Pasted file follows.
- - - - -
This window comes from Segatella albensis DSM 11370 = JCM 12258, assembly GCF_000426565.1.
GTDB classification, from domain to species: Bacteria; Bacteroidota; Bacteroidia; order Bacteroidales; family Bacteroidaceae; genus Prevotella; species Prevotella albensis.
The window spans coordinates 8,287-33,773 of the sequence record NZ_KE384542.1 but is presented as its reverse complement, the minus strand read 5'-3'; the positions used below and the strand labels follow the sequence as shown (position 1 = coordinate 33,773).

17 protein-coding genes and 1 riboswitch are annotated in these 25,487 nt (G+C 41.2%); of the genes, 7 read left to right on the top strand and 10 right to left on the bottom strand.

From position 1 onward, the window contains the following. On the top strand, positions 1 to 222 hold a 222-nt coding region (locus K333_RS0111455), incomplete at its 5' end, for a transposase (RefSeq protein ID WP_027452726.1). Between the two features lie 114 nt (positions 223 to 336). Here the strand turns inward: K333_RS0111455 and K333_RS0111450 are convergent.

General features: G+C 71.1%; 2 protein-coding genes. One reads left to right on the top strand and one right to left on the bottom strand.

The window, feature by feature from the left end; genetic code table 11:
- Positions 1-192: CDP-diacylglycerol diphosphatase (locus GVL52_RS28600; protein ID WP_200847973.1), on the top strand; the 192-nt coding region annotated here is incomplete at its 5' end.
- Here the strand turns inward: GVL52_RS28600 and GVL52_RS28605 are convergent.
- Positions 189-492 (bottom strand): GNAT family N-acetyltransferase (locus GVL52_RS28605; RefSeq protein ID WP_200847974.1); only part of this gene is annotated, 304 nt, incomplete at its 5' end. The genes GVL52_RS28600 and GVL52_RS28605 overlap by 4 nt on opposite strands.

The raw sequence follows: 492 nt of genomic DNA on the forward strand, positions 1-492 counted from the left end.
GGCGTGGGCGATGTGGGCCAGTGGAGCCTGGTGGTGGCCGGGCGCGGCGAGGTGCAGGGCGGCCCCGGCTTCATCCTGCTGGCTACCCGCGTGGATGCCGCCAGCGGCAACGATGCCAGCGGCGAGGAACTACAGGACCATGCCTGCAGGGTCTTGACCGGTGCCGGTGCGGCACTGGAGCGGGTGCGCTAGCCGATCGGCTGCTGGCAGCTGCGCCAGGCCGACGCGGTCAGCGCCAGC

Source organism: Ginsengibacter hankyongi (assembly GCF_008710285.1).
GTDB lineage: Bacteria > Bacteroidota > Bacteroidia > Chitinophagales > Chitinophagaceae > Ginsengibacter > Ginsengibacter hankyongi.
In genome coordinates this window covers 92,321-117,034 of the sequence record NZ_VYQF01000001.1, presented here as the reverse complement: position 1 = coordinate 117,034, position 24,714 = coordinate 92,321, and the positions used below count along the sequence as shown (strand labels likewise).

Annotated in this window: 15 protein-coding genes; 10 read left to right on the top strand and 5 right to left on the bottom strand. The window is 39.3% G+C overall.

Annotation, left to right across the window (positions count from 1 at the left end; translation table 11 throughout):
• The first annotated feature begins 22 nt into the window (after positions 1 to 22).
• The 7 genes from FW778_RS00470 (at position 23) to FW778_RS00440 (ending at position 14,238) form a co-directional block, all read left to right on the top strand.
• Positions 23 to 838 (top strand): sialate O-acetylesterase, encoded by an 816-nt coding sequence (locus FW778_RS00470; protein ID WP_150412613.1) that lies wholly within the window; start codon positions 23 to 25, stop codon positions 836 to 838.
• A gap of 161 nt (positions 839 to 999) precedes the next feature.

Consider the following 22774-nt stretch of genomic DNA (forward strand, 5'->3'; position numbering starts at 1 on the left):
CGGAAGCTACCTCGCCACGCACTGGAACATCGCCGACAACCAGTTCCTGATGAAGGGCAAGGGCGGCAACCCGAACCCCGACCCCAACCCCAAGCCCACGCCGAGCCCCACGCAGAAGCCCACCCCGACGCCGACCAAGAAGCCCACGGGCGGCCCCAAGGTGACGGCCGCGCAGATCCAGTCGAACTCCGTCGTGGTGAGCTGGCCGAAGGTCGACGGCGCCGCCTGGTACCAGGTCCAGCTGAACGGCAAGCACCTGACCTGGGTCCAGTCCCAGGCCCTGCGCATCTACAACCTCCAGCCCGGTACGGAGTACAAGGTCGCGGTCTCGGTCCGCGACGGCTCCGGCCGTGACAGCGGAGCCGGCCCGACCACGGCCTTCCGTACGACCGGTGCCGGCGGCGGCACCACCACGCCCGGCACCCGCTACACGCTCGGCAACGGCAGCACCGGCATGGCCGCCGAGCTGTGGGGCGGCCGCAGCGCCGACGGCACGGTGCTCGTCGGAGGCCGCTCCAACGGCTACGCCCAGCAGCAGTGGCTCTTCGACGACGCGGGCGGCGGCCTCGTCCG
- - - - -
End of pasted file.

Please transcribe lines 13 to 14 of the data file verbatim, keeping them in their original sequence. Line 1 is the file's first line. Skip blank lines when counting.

Source organism: Ginsengibacter hankyongi (assembly GCF_008710285.1).
GTDB lineage: Bacteria > Bacteroidota > Bacteroidia > Chitinophagales > Chitinophagaceae > Ginsengibacter > Ginsengibacter hankyongi.